Counter Arguments: for the Pedestrian Skeptics (Part 2)

Welcome to the next Counter Arguments. Here in this part I will be mostly discussing ways on how to deal (or not to deal) with condescending remarks. All responses here are originally my own, were I be held in such a situation.

As reminder: anything “impactful”or “objective” by ways of research gathering, or purveying  throughout this channel remains your own responsibility to exercise mind-over-matter. Specifically within this topic on how to handle difficult conversations – be prepared that all of these ideas remain just that – ideas; and may not be readily appropriate for all circumstances. 

If there is one train of thought I can safely leave for all arguments is this – “I’m happy to listen. But once you’re done, we’re done.”

Live-It-Forward,

AW.


 

1/6
Observe. Survey.

Whenever you are confronted, irrespective family, public or work situations always remember to observe your surroundings. Survey all inputs from the other third party. But these are easier than said than done. At least, try to gauge the conversation whether it is steering you to either:

  1. a possible debate, or
  2. a coincidental discovery ~ “me-too / we have something in common”. 

Either way, the key here is to not rely on instinct or knee jerk impulses.

Throughout the next five or six bullet food for thoughts I propose the following byte-sized TLDR’s:

  1. Prepare a Warning statement.
  2. Get to know the argument.
  3. Gauge / judge (internally) this overall argument. Constructive? Proceed. If not, pave an exit.
  4. How to pave a an exit. Give them a compliment. Tell them they’re right. But don’t promise them anything.
  5. How to deal with sarcasm. Try not to play along.
  6. How to deal with angry barks / defensive remarks. Apologize to them, for they are that sensitive.

1/6
Prepare a Warning statement.

This is simply a warning to make the other party aware of the conversation’s entire trajectory. Try responding somewhere along these lines:

  1. “Okay I am happy to discuss this further, but beware that we (both) are about to enter an involuntary debate. Are you okay with this?”

2/6
Get to know the argument.

This is where you try to understand the context. With probing questions wherever needed ~ the high level theme of the conversation.

  1. Ask ~ “What” their ~ stance, opinion, judgment or argument is.
  2. Ask – “How” they came about such an argument.
  3. Ask ~ “When” do they, or how long have they been convinced in their own argument, and/or conclusion.
  4. Then lastly. the Why. Why do they think they are more superior over everything else.

The more time you allow them to speak, the more you will get to observe their perspective. And also for courtesy – to allow them, in their own time to clarify their stance/s.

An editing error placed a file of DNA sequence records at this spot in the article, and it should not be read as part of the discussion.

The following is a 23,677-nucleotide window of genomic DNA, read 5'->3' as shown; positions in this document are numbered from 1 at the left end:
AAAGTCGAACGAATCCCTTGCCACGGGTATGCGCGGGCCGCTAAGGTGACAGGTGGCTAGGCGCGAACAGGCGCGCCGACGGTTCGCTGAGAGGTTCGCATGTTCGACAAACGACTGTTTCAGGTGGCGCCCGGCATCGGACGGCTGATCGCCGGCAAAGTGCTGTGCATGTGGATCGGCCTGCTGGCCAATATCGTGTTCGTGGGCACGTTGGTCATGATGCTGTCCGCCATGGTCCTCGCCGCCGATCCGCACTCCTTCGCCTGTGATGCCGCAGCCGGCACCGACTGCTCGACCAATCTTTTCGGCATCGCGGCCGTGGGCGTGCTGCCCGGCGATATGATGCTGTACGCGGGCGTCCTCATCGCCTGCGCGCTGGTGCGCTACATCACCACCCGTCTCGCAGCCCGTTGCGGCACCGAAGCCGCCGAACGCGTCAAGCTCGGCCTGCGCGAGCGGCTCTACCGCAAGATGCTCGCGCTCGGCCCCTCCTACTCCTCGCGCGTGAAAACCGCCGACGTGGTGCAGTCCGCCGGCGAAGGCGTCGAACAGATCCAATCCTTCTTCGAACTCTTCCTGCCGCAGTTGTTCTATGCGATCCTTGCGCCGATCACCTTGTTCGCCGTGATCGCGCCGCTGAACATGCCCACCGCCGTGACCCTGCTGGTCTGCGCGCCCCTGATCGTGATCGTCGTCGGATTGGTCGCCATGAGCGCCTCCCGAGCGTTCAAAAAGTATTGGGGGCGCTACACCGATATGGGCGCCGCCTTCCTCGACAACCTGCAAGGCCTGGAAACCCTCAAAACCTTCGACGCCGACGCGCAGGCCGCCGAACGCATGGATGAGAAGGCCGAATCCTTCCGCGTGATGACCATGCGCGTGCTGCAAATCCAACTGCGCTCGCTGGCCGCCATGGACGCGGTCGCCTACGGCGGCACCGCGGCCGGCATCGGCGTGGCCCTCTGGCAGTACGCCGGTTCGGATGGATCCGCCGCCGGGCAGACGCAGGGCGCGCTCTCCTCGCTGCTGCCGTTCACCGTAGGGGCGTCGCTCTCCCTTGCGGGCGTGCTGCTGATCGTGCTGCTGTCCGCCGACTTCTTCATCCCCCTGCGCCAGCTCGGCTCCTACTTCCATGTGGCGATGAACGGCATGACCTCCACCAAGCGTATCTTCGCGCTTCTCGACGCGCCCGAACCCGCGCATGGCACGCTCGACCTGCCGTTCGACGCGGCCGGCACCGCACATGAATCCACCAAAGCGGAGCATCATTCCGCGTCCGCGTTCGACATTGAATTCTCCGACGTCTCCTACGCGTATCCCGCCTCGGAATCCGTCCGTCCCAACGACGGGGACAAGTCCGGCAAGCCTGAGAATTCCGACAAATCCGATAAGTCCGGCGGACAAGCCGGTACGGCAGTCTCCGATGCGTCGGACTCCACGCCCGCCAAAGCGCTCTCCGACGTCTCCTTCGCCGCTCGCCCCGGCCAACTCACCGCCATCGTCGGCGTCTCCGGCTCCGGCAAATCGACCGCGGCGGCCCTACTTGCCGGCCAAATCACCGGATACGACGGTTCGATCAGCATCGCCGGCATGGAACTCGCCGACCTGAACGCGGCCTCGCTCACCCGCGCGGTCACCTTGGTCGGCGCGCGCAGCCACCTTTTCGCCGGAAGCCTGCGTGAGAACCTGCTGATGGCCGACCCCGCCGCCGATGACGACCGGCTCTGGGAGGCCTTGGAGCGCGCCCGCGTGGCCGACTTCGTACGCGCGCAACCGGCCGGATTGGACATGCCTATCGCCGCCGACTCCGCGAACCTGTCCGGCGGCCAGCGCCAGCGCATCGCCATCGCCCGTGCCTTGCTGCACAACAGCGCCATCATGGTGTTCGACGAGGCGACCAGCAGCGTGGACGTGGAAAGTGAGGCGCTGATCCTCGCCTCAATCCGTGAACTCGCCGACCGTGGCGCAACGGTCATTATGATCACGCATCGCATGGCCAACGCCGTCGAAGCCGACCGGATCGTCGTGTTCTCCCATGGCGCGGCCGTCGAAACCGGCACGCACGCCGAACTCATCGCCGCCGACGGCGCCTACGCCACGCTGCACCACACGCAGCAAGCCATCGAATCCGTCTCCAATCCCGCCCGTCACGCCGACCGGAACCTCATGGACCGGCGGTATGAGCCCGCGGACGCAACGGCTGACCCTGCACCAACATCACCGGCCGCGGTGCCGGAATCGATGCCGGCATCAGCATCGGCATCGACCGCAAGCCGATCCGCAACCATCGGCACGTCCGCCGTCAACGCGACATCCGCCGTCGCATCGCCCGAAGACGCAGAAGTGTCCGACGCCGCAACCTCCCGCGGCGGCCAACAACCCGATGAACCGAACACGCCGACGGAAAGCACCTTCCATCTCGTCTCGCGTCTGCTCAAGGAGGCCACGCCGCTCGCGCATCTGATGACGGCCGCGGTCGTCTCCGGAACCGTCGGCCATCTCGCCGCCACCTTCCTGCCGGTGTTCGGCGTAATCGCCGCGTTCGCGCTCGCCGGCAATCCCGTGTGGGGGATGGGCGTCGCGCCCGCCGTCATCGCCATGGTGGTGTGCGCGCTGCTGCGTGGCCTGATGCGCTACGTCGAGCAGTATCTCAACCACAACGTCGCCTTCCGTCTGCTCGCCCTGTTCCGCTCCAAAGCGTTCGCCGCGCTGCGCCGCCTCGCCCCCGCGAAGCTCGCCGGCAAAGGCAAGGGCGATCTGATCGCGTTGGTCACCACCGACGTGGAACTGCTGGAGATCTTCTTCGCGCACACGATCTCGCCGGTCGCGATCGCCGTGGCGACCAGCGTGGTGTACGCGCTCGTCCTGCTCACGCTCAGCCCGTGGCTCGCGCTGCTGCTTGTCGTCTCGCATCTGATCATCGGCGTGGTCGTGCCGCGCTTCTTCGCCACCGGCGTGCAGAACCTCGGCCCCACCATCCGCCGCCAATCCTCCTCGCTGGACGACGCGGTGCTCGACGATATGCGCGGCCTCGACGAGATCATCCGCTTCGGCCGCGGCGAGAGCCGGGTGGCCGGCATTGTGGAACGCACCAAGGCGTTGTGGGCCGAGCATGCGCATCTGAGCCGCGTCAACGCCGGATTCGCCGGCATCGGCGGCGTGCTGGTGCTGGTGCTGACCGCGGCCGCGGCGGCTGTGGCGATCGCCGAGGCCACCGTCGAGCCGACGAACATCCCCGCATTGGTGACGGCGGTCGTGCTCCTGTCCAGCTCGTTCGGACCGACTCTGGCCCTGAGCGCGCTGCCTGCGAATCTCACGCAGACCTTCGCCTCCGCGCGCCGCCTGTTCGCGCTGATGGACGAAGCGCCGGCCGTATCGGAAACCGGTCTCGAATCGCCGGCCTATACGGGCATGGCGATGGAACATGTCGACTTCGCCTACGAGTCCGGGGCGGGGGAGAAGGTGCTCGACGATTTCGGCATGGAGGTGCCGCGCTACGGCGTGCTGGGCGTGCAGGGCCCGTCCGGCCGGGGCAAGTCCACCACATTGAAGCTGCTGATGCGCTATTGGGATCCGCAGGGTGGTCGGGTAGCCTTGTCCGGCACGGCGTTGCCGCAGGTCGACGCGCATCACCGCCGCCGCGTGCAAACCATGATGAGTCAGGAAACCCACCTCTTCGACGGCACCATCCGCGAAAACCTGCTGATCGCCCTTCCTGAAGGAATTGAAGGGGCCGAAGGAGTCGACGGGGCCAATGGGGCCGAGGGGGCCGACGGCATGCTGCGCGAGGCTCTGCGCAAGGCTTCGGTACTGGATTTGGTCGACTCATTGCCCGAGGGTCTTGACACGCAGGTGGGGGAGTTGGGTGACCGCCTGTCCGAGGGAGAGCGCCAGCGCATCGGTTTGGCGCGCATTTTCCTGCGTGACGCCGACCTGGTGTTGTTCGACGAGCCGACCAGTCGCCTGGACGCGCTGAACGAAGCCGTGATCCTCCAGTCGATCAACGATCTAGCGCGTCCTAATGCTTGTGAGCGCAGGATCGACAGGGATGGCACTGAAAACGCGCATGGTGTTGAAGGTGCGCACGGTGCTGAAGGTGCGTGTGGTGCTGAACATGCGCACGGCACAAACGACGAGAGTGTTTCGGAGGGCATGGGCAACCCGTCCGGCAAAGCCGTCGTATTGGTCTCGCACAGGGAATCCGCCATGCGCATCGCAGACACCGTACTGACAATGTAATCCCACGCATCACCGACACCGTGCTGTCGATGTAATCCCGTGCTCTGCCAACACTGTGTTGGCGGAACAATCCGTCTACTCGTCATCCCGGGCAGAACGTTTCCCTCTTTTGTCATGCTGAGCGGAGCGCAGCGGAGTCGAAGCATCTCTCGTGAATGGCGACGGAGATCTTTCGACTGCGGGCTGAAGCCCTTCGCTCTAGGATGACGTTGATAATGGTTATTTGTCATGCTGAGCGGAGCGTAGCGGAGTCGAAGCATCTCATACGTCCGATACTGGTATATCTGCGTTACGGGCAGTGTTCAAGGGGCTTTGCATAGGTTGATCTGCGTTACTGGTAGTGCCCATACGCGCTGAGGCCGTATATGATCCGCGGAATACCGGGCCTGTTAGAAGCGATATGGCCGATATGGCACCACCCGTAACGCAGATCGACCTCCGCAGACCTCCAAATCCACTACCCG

3/6
Gauge the overall argument. If it is worth debating, continue. If not, pave an exit.

If you feel the conversation is worth progressing, then continue. Otherwise, pave a respectful exit,  somewhere along these lines:

  • “I don’t feel the need to argue about this. Because I feel it is unnecessary.”
  • “I don’t think this dialogue benefit either of us. Because you might be as sensitive as I am when it comes to debates.”

If they comply, then this is very important ~ do not continue, do not probe, and do not say any other word at all. Consider your stance a “winner”. Give them a compliment, and thanks for their input.

If they refuse to end the conversation, you can bet this conversation have now escalated to the next level.

Shawn Anggg @ Unsplash

Shawn Anggg @ Unsplash

4/6
General / probing responses

Consider these lines as your defense either prior or amidst to rationalize why you justify paving an exit off this debate. The keyword here is “unnecessary”. 

  1. “I do not like talking about <nutrition / health / topics> in general. Because I know I will become subject for unnecessary attention”
  2. “I do not like talking about <nutrition / health / topics> in general. Because I know everyone is too fragile in their own values, dogma and/or belief systems. I felt it is unnecessary therefore to compete.”
  3. “I do not like talking about <nutrition / health / topics> in general. Because I know everyone always have something to disagree about Science. And Because I know you will contest against everything I present. You will do everything in your power to prove you are more right than me. And that – is unnecessary.

Observe their reaction. If you feel the conversation is still going nowhere,  consider or adapting the following counter question/s: